surgeons perform pelvic organ prolapse surgery

Women Damaged by Surgical Mesh to Treat Incontinence Are Furious at Report

Women damaged by surgical mesh used to treat post-childbirth incontinence have reacted with fury to a Government report investigating the problem.  At least 7,800 women say they’ve suffered lacerations and nerve damage because the mesh has broken into tiny fragments.  The report, which is unpublished but has been seen by Good Health, is the result of a three-year investigation by NHS England. It confirms that many more women have complained of injuries than previously suggested and calls for a helpline to support victims.  But it did not look at the safety of the mesh and rejects calls for a ban. Instead, it says hospitals should ensure that surgeons be trained to implant it; at the moment any gynaecologist can perform the procedure. Read more.

Source: Daily Mail, July 25, 2017

My Transvaginal Mesh Surgery

My Story – Submitted by: Mary

I am a 53-year old woman who had a hysterectomy for cervical cancer at 27 and chronic bronchitis in my 40’s. This caused my incontinence and I was told I would get relief if I had the transvaginal mesh implanted. I had the surgery in 2009, both bladder and rectal repairs.

Since then, I have had nothing but problems. The mesh is eroding out of my vagina, my bladder has fallen again, I cannot empty my bladder totally, have the urge to urinate often and I leak constantly. I also can’t be intimate with my husband without pain. That is not even close to being the worst of it.Continue reading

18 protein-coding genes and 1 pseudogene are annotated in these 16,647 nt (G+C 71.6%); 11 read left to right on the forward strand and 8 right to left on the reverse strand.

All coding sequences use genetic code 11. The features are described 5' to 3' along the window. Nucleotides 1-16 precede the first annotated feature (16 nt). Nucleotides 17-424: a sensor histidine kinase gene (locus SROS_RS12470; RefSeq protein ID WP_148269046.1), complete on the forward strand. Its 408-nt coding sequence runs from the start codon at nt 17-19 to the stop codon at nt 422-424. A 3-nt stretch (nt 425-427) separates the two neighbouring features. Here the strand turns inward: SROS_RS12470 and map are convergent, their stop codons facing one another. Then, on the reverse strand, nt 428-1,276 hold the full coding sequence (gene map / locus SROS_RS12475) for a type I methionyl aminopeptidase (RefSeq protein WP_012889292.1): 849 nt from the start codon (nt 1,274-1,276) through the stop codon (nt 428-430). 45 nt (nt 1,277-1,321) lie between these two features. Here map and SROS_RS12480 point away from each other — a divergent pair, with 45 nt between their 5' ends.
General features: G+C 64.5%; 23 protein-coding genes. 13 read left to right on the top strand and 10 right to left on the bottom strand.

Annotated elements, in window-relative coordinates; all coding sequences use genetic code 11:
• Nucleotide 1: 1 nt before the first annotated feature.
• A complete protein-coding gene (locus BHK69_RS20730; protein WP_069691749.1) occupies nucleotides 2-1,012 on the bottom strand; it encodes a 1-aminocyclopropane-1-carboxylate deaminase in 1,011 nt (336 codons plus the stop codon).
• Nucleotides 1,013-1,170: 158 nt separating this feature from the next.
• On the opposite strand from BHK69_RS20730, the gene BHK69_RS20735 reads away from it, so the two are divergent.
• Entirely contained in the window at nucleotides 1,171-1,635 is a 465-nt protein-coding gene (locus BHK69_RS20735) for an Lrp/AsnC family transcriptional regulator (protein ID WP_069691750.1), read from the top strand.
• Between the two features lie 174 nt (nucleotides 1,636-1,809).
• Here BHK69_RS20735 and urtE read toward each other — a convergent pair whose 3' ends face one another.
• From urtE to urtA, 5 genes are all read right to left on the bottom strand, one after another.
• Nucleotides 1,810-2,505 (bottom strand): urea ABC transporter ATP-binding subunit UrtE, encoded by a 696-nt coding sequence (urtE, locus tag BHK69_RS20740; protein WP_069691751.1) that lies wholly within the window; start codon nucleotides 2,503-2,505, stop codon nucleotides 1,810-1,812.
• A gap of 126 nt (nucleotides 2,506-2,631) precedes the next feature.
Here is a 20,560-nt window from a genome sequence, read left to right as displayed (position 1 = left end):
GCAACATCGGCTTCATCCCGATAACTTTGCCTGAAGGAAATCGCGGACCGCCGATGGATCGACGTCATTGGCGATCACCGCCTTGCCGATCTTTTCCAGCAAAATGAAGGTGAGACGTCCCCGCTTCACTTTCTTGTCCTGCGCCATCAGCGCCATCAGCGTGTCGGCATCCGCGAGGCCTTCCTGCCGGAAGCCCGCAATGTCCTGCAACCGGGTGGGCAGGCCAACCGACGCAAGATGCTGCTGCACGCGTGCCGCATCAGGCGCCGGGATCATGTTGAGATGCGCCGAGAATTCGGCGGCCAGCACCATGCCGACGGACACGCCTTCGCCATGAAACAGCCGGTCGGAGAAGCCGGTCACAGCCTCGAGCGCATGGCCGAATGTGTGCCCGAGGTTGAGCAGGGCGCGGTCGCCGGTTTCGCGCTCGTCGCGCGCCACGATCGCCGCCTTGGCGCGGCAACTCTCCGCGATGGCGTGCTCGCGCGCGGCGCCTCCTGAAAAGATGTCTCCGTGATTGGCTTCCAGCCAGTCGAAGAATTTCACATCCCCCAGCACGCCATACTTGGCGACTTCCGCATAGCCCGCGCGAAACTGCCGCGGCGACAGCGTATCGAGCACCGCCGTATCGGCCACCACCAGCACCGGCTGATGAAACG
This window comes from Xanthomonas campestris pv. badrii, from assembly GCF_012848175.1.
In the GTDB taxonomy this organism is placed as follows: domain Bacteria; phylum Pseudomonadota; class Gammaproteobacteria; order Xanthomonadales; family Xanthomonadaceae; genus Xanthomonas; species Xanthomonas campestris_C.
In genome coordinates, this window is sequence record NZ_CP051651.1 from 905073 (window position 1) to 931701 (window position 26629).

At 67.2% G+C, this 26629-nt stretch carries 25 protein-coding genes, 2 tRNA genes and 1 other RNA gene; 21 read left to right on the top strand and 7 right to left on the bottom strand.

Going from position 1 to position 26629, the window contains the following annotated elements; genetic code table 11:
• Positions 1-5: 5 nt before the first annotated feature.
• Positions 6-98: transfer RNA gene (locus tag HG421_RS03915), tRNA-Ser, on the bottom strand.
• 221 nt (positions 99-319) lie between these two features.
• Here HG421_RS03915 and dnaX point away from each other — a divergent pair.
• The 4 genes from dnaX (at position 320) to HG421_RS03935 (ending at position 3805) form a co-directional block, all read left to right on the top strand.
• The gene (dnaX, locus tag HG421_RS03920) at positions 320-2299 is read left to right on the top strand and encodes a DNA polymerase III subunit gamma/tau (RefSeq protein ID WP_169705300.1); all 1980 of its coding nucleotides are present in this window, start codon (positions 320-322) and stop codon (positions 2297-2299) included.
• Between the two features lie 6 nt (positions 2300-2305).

Surgeries for Stress Urinary Incontinence (SUI)

sling surgery for stress urinary incontinence

Creating a “sling” is one surgical method for helping alleviate the symptoms of stress urinary incontinence.

Surgeries for stress urinary incontinence (SUI) usually involve creating a small hammock under the bladder neck or mid urethra to help support it. Depending on the specific type of surgery, the hammock can be constructed of tissue taken from another area of your own body, or a synthetic material. When your sphincter muscle clamps down on the urethra, it presses against this new “hammock” which provides resistance and clamps the urethra closed, helping to keep urine in.Continue reading